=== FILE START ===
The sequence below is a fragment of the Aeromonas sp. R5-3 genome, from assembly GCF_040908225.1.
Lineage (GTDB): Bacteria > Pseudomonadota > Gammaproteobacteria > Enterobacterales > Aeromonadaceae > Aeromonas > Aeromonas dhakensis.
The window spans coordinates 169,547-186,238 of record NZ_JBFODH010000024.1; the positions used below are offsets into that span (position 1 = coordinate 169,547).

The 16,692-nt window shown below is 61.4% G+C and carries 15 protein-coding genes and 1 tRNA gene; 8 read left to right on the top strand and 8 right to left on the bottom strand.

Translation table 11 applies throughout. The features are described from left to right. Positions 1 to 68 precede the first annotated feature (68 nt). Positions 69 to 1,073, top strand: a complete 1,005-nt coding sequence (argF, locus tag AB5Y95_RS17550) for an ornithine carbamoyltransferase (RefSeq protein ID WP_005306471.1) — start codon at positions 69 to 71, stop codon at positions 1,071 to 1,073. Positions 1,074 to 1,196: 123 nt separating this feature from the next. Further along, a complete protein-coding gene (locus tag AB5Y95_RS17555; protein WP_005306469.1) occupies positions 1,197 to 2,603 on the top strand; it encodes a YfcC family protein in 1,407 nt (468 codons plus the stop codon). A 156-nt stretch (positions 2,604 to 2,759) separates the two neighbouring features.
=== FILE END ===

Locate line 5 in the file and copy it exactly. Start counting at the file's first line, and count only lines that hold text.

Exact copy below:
Translation table 11 applies throughout. The features are described from left to right. Positions 1 to 68 precede the first annotated feature (68 nt). Positions 69 to 1,073, top strand: a complete 1,005-nt coding sequence (argF, locus tag AB5Y95_RS17550) for an ornithine carbamoyltransferase (RefSeq protein ID WP_005306471.1) — start codon at positions 69 to 71, stop codon at positions 1,071 to 1,073. Positions 1,074 to 1,196: 123 nt separating this feature from the next. Further along, a complete protein-coding gene (locus tag AB5Y95_RS17555; protein WP_005306469.1) occupies positions 1,197 to 2,603 on the top strand; it encodes a YfcC family protein in 1,407 nt (468 codons plus the stop codon). A 156-nt stretch (positions 2,604 to 2,759) separates the two neighbouring features.